Tracking 10 Years of the Real Estate Market in Charleston

Every day I am asked the question – do you think we are in a real estate bubble? How much do you think values will rise over the next few years? Will there be a crash?? I wish I could have a magic looking glass, but I’ve been instructed never to make predictions. However, I can give you some key information and pretty graphs that will possibly help you decide the answer for yourself.  So let’s look at a couple important items, comparing 2006 to 2016, and then play with some charts tracking 10 years of the real estate market in Charleston.

The way I see it, two things are different between 2006 and 2016 – lending practices, and our local economy.

Loosey Goosey Lending

Back in 2006 all over the country, your hairdresser probably owned multiple ‘income’ properties, or was making bank flipping houses just because the market was frenzied and if you had a good credit score, you weren’t asked for much proof of income – so called ‘no-doc loans’.  This loose lending created a market in which everybody was buying houses, and there seemed to be no end to the skyrocketing prices, so you could always make a profit.  Too many people thus owned too many properties, so when the Great Recession hit, no one was buying anymore, but everyone wanted to sell. Obviously, this is a major simplification, but you know to what I am referring.

In 2016, there are no more ‘no-doc’ loans unless you are very wealthy with a long-standing relationship with your asset manager. Yes, lenders are a bit more flexible today than even two years ago, with new products that make it easier to write a loan, but the process is so detailed and excruciating, that even my father ditched the process of a refinance because they were asking for his first born (ME!).

Economic Drivers in Charleston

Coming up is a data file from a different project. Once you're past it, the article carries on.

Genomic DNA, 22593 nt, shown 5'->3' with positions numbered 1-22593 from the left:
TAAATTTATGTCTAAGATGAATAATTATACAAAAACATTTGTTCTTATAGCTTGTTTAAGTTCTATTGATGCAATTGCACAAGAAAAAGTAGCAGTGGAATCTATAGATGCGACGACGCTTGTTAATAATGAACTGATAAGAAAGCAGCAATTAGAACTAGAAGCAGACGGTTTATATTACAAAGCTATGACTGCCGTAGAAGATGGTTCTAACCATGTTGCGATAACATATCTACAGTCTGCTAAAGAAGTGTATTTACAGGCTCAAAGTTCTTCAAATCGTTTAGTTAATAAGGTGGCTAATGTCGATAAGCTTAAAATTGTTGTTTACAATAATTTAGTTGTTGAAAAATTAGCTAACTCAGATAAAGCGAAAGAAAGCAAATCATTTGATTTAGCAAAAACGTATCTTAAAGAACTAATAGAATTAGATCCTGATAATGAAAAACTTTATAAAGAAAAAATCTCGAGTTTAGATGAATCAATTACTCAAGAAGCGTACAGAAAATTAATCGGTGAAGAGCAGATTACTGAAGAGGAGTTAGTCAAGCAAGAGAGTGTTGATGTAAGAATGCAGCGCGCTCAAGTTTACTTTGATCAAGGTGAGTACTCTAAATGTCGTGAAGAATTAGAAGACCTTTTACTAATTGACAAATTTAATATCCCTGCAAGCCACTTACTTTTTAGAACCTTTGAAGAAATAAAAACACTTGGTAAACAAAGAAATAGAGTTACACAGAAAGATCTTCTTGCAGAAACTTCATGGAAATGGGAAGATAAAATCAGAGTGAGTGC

Charleston’s economy in 2006 was nowhere near what its economy is today. When I moved here from NYC in July of 2005, Charleston’s most significant economic driver was still tourism. The technology sector was in its nascent phase. Manufacturing was just huffing along. And yes we were growing in leaps and bounds, but the diversity of our economic foundation left much to be desired. Now obviously I can’t look at all the factors influencing our growth and success, but let’s look at three: Tourism, Aviation, and Technology.

Tourism/Hospitality – According to the Office of Tourism Analysis, in 2006, tourism had approximately a $3,000,000,000 impact on our economy. Today, we are nearing $4,000,000,000 – a more than 20% increase in a decade.  Just the Wine and Food Festival alone, started in 2006, today has a $9,000,000 impact. And let’s not even get started on all the new hotels and restaurants!

Aviation – Led by Boeing, which arrived in Charleston in 2011, the aviation sector in the metro area now has a $14,000,000,000 impact, – double the number of pre-Boeing, and today considered 40% of our local economy, providing 16% of our jobs.  Additionally, the number of people flying into Charleston International Airport has increased more than 50% in the past decade.

Technology – When I moved to Charleston in 2005, I worked for the Chamber of Commerce developing programs designed to help stimulate the growth of entrepreneurs in Charleston and statewide. I then moved to SC Launch!, which assisted technology entrepreneurs in gaining funding. Back then, there were fewer than 50 technology companies in Charleston – today there are more than 200. Here are some other interesting stats:

  • The Charleston Digital Corridor – a tech incubator (among other things), has gone from 40 members in 2005, to 121 in 2015 – and these companies cumulatively raised over $80,000,000 in funding this past year.
  • Technology companies in the metro area now employ over 11,000 people, and that number is expected to almost double in the next few years.
  • Charleston’s tech economy is growing 26% faster than the national average.